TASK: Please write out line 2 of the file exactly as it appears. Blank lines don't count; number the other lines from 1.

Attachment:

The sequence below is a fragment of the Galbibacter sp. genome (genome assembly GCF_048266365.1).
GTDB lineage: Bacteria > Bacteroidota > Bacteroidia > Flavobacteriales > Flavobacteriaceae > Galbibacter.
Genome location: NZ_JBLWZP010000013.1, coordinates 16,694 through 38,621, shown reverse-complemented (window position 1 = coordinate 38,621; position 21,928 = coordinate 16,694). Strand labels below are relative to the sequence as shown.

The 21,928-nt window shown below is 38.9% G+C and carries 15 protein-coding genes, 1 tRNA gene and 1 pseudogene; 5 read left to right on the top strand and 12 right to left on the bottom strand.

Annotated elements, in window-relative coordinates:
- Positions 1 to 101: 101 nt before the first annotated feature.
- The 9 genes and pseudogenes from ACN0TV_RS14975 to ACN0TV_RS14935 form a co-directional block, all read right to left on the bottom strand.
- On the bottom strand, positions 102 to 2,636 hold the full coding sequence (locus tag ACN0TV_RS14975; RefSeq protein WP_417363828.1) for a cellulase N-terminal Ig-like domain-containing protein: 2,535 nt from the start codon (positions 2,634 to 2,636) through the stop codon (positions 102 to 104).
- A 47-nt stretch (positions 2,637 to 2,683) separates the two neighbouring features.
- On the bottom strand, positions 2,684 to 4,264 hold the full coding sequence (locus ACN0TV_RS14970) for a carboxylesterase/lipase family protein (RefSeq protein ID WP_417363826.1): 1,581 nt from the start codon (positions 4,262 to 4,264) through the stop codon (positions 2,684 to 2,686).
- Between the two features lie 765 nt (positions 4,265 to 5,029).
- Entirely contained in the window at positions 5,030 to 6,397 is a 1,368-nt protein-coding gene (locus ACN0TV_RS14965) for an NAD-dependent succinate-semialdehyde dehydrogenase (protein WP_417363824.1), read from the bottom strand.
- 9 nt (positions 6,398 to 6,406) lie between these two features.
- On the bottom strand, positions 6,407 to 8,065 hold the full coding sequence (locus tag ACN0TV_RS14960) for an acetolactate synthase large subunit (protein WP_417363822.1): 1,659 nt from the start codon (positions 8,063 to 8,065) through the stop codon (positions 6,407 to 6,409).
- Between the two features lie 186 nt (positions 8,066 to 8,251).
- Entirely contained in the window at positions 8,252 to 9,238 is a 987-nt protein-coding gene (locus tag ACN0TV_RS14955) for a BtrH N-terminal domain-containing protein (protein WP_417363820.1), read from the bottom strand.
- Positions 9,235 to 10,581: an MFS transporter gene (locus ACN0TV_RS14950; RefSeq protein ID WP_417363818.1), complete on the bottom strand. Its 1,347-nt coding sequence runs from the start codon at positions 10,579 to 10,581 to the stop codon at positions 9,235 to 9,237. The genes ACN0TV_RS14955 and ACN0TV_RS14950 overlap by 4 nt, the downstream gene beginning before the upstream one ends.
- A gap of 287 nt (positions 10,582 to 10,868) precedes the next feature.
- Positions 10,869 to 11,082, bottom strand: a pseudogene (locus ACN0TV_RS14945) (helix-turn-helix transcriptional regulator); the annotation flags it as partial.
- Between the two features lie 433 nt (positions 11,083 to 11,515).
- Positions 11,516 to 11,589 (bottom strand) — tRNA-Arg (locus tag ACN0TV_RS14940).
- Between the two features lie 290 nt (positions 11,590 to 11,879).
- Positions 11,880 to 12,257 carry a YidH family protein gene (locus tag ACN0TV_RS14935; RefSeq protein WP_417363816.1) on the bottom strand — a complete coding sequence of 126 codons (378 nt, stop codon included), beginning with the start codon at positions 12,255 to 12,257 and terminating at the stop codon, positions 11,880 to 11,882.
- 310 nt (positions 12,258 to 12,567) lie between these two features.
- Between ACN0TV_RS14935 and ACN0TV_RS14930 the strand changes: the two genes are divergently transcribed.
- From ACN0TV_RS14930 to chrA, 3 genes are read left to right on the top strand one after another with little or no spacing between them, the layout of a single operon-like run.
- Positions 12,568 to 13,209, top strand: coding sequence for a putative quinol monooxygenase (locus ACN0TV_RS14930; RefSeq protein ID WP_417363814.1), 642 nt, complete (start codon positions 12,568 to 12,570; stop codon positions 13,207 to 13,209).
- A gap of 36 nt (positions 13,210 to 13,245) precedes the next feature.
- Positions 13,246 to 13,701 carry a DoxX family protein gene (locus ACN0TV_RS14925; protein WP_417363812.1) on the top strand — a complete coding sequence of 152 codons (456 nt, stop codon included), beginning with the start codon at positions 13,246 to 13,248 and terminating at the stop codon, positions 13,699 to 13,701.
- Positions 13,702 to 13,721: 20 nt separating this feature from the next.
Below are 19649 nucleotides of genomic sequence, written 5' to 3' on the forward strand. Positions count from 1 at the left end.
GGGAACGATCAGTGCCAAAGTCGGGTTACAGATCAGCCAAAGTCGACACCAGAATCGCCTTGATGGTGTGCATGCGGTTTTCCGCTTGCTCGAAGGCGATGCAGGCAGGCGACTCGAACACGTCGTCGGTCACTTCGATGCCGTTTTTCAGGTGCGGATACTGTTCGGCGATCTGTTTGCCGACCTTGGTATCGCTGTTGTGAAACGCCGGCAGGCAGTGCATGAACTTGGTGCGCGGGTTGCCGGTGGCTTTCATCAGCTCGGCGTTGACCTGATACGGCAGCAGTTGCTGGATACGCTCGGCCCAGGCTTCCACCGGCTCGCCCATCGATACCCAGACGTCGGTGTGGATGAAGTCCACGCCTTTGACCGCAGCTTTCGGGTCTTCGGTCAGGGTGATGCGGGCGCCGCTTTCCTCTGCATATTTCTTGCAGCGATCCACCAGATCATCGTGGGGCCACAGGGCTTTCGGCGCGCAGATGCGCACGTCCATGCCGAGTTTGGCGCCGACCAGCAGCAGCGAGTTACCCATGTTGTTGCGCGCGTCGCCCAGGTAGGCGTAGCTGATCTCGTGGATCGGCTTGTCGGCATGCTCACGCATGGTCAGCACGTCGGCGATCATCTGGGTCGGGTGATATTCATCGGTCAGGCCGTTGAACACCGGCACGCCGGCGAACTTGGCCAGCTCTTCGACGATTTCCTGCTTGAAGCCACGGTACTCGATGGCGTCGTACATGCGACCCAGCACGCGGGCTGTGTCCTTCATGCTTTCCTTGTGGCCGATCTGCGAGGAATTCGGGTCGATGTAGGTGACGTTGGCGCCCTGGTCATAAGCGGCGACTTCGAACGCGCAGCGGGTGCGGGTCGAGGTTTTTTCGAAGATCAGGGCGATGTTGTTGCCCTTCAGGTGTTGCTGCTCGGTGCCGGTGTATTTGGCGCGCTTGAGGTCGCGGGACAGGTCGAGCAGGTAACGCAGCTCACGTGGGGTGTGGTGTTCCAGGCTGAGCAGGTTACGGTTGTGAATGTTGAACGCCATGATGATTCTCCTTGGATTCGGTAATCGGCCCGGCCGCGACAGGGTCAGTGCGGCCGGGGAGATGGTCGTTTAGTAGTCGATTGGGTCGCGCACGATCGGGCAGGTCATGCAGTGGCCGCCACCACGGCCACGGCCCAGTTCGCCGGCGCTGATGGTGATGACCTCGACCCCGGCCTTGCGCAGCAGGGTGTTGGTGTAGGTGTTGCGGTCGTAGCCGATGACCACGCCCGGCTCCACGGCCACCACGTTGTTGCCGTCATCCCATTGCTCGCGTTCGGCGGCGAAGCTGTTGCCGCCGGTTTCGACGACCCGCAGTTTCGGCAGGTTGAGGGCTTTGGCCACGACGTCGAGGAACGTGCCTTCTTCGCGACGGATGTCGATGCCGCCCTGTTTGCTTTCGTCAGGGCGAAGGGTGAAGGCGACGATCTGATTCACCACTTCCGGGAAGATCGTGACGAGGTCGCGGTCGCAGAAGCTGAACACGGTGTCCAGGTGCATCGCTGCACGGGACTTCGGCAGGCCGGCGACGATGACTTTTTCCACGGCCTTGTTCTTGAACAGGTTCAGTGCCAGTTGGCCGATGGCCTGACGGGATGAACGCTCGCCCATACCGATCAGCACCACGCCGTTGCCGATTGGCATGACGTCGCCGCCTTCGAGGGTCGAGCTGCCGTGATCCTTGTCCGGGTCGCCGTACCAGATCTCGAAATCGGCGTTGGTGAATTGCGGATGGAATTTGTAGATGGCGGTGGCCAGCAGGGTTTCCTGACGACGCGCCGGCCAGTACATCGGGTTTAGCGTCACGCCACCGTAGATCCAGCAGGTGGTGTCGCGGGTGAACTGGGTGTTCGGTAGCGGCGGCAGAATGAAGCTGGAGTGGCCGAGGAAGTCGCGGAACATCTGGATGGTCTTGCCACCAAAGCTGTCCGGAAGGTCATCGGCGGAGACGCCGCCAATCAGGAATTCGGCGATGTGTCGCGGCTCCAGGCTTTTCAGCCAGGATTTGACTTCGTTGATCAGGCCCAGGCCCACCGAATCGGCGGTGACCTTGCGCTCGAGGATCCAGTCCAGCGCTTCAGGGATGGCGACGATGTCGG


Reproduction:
GTDB lineage: Bacteria > Bacteroidota > Bacteroidia > Flavobacteriales > Flavobacteriaceae > Galbibacter.